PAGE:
But what if the product is seen as a commodity – and it is, well, bland? I always tell those in my brand workshops or extended keynotes not to despair if they’re responsible for marketing less-than-interesting products or services. Continue Reading…


James Hammond, The Brand Doctor says:
Another logo design that won’t make any difference whatsoever.

I love animals.

And the idea of using them in any kind of research involving cruelty makes my blood boil.

So a charity that campaigns in favour of using alternative methods in research gets my vote.

But sadly, one such organisation gets a definite thumbs down for their latest stupidity.

The charity known as the Dr Hadwen Trust for Humane Research has decided to ‘rebrand’.

It’s now calling itself Animal Free Research UK. And, surprise surprise, has a new logo to reflect the change of name. (We’ll get to that in a minute.)

Giving a reason to ‘rebrand’, a spokesperson from the charity said that research conducted with its many stakeholders revealed the previous Dr Hadwen name was ‘confusing and created a barrier between the charity Continue Reading…

This website, like me,
is pretty old now.

As you can tell, I haven't been here for a while. Sorry about that. But the truth is, I've been really, really busy. I'd thought about closing the site down, but then I figured that visitors might still find some of the content useful in building their business or personal brand. So for that reason, I've decided to keep it live for a little while longer. When I have the time, I might even add some new stuff (don't hold your breath for too long though). But for now, please read at least some of the blogs on this page. Who knows? It may just give you a better insight into how strong and successful brands are built. And in the unlikely event you need to contact me, you can do so using my email address:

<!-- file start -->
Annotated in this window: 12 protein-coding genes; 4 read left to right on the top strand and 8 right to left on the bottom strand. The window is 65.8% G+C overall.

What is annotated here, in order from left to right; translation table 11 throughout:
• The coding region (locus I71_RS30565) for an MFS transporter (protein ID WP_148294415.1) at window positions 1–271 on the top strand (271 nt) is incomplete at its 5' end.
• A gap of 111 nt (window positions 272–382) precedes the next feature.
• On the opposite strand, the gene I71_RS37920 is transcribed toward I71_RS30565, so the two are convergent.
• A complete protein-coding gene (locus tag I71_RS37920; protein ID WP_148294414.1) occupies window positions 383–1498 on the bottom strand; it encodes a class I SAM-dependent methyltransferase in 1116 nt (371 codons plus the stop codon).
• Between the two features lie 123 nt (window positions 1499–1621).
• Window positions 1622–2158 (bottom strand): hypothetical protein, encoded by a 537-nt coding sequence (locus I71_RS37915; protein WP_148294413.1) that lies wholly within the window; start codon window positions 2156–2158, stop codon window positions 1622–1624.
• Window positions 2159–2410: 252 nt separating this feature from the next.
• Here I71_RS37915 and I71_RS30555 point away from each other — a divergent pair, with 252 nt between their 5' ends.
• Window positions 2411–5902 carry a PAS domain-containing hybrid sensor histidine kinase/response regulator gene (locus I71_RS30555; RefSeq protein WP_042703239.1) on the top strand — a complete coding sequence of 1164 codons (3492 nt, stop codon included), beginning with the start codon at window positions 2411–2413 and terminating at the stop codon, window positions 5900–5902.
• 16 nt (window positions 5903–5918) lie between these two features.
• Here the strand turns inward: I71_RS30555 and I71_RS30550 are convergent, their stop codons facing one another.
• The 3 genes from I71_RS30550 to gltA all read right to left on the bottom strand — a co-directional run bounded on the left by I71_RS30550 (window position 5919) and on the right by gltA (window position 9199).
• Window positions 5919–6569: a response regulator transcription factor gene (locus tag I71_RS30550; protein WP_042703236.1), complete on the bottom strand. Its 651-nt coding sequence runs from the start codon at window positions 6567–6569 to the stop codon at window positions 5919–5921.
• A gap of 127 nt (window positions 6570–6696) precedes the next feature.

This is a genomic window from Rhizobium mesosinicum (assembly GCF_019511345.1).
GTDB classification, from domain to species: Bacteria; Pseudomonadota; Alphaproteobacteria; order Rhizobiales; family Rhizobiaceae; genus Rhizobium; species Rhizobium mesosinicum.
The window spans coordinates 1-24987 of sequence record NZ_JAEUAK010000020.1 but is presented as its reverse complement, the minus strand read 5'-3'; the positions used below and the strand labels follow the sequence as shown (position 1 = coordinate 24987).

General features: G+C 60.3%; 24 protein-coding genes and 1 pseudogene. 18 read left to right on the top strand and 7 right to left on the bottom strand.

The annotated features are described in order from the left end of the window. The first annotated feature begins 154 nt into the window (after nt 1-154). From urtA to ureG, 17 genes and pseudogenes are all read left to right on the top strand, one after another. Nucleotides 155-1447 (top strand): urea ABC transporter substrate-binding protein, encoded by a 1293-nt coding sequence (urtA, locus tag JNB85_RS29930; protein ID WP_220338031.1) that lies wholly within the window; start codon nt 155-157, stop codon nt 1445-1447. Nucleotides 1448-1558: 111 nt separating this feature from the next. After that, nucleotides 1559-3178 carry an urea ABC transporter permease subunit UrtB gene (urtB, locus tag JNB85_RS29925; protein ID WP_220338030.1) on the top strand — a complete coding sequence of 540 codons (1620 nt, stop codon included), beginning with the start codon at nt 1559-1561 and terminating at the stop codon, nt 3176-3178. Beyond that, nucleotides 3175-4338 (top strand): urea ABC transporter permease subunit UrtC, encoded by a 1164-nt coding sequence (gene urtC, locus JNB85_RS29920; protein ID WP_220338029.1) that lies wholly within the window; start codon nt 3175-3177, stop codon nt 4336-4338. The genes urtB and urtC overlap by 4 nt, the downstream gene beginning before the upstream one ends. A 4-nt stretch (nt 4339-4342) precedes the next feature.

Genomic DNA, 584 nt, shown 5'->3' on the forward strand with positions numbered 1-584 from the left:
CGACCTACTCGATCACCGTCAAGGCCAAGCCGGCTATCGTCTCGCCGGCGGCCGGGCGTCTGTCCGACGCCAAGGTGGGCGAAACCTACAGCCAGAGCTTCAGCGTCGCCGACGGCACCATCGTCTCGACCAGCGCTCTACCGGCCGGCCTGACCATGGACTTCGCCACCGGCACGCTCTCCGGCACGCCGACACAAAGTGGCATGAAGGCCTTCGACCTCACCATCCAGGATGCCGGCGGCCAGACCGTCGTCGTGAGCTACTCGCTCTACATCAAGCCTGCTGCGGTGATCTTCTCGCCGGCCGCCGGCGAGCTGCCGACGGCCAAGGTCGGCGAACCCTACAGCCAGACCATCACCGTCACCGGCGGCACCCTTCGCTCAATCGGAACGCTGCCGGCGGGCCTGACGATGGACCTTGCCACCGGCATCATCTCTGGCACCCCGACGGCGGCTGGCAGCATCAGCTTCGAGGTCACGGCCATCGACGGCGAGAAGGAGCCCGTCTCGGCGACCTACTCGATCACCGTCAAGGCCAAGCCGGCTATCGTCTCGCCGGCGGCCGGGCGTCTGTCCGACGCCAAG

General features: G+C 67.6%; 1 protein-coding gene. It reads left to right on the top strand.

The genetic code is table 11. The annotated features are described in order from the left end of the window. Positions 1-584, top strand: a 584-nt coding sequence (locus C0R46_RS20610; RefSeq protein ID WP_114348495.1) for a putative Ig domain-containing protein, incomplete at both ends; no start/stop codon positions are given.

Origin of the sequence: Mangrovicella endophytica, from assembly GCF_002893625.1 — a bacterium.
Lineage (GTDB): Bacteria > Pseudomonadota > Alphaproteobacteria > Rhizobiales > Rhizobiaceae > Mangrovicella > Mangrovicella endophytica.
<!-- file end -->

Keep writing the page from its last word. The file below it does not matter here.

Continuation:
james at Have a great day.

Brand Doctor: A brief bio.

I’ve spent nearly 40 years in advertising, marketing, design and branding. Starting life as a graphic designer and copywriter, I worked for Top-100 companies. I then progressed to heading up brand consultancies responsible for sales and marketing, branding, corporate identity and advertising for Yellow Pages, Virgin, AVIVA, EMI and British Telecom to name a few.

Throughout the years, I’ve also helped smaller businesses dramatically improve profits through building a powerful brand. (Not-for-profit organisations have seen their donor income increase using my brand approach too.)

I’m also a qualified psychotherapist. How people think and behave is crucial to knowing how to brand a business, and with 15 years of experience in the field of psychology, I'm better equipped than most to deliver brands that connect and engage with customers.

Psychology is a rare ingredient in marketing, but it should really lead the way. My psychotherapy work greatly influences the approach to branding I teach and formed the basis for my international best-selling book Branding Your Business.

‘James gave two consecutive keynotes for the past three years at our annual Indonesian Superbrands Conference. He is a breath of fresh air, bringing clarity and understanding to an audience of 400 senior marketing executives hungry for knowledge of ways to create leading-edge business and branding strategies.

James also gave two brilliant keynotes on the subject of sustainability, in advance of his new book The Starfish Business. He is now a Member of the Board of Advisors, Most Valued Business Indonesia, an exciting new initiative to recognise brands not just for their revenue, but for their social responsibility.

Whenever James comes to Indonesia, his fans eagerly await the latest from the Brand Doctor – and they are never disappointed. Thanks James – and good luck in all you do.’

– Alistair Speirs OBE
Chairman, Superbrands Indonesia
and Most Valued Brands